In our time of sharp political divisions, I’ve heard this frequent comment from people on both sides of the divide and I’ve even voiced it myself: “I just don’t understand. How could they … believe that … do that … not see what seems so obvious? I just don’t understand them.” Perhaps our failure to understand each other and our erroneous projections have played a major role in our divisions.
The distinguished surgeon and bioethicist Sherwin Nuland once declared “You know what everybody needs? You want to put it in a single word? Everybody needs to be understood. And out of that comes every form of love.”
In Saint Francis’ well known prayer, he voices this very need: “O Divine Master, grant that I may seek not so much…to be understood, as to understand.”
To understand ourselves, let alone one another, even partially, is no small undertaking. I’m usually suspicious of someone who claims to “understand me perfectly.” In 1 Corinthians 13, even Paul seems to struggle with the relationship between love and understanding: “For now we see in a mirror dimly, but then face to face. Now I know in part; then I shall understand fully, even as I have been fully understood.” At its best, our human understanding is incomplete and we must humbly leave full understanding to our Creator.
This inability to fully understand, however, should not keep us from making the attempt to learn what we can about each other and ourselves. It involves the courage and willingness to talk and listen to each other. Sometimes questions may help to shed light on what is unclear. And a seeking, tentative tone helps to provide a safe place to search for common ground.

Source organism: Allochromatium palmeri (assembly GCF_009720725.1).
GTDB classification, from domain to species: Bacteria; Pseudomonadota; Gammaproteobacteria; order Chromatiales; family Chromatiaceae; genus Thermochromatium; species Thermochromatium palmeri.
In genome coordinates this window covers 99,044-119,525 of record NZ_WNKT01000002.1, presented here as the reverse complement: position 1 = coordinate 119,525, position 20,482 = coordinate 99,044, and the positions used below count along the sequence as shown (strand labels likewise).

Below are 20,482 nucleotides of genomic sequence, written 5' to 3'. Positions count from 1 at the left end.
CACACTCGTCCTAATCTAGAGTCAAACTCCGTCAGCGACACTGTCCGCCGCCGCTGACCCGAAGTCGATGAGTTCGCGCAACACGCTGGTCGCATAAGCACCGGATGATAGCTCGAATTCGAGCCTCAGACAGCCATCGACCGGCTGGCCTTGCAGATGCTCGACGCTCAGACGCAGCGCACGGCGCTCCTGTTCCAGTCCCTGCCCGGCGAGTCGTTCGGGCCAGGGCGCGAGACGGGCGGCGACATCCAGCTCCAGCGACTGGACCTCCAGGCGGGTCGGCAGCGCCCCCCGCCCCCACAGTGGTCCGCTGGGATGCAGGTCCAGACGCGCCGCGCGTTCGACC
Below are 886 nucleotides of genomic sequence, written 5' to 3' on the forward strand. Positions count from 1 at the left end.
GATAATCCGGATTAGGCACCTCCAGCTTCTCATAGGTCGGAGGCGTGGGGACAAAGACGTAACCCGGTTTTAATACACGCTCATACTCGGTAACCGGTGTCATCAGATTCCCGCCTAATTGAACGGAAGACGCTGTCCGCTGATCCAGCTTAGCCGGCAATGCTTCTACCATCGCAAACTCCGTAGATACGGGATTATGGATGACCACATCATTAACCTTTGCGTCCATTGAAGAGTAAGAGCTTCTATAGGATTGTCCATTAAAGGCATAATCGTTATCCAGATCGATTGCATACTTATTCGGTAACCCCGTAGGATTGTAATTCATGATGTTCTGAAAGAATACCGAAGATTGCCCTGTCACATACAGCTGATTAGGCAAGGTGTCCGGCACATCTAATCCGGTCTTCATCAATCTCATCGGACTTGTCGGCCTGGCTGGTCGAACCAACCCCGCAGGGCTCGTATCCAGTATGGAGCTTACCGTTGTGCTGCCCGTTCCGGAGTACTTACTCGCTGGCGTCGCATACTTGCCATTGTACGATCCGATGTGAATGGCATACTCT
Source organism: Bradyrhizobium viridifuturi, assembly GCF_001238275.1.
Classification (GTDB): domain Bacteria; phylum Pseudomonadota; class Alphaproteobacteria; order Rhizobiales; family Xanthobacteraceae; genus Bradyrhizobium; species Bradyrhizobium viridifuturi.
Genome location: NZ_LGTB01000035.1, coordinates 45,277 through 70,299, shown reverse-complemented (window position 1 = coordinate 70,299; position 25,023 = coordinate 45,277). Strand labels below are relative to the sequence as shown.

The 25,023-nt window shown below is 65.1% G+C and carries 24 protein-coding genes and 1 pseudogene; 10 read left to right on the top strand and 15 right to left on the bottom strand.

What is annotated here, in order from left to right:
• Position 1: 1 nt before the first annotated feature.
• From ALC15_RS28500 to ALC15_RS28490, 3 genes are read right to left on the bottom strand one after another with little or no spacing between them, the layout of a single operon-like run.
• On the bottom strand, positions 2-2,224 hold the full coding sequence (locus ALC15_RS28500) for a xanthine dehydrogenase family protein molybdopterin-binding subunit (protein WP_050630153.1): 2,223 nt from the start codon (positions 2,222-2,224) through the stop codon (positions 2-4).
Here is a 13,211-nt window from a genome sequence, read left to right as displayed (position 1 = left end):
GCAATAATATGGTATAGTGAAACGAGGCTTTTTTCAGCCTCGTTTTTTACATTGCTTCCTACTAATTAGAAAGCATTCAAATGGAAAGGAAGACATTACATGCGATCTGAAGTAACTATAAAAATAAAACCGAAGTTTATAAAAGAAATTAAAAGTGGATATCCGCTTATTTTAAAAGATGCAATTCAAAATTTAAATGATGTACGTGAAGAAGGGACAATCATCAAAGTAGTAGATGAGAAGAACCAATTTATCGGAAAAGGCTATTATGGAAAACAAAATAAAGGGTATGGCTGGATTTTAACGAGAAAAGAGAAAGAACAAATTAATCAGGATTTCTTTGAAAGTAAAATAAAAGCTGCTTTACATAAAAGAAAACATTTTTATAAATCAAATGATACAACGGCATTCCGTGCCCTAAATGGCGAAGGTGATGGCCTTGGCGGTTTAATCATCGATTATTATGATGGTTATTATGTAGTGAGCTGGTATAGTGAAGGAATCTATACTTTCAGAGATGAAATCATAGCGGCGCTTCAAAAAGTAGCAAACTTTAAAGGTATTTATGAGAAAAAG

While complete understanding may be impossible, a good faith attempt can be the beginning of building a bridge across our differences. The attempt may be imperfect and partial, but a little understanding sometimes goes a long way.
In the movie version of Norman Maclean’s novel “A River Runs Through It,” the story is told of a fly-fishing Presbyterian minister and his family in Montana. Norman, the youngest son, was level-headed and responsible. But his older brother, Paul, was reckless and wild. As a result, Paul suffered a tragic death at the hands of his lawless cronies.
In one of his last sermons, the aged, broken hearted father reflected on his son’s wildlife and murder: “Each one of us here, at one time or another in our lives, have looked upon a loved one who is in need and asked the same question, ‘We are willing to help, Lord, but what, if anything, is needed?’
“It’s true, we can seldom help those nearest us. Either we don’t know what part of ourselves to give or, more often than not, the part we have to give is not wanted. And so it’s those we live with and should know who elude us. But we can still love them. We can love them completely without complete understanding.”
Beyond loving feelings, Paul says in 1 Corinthians 13 that love is essentially the choice of actions characterized by patience, kindness, humility, respect, selflessness, forgiveness, truth, trust, hope, and perseverance. That kind of love offers us the best path toward understanding each other.
Lord, help us to strive to better understand each other. But most of all, help us to love one another as You have loved us. Amen.
John Paul Carter is a P regular contributor to the Weatherford Democrat.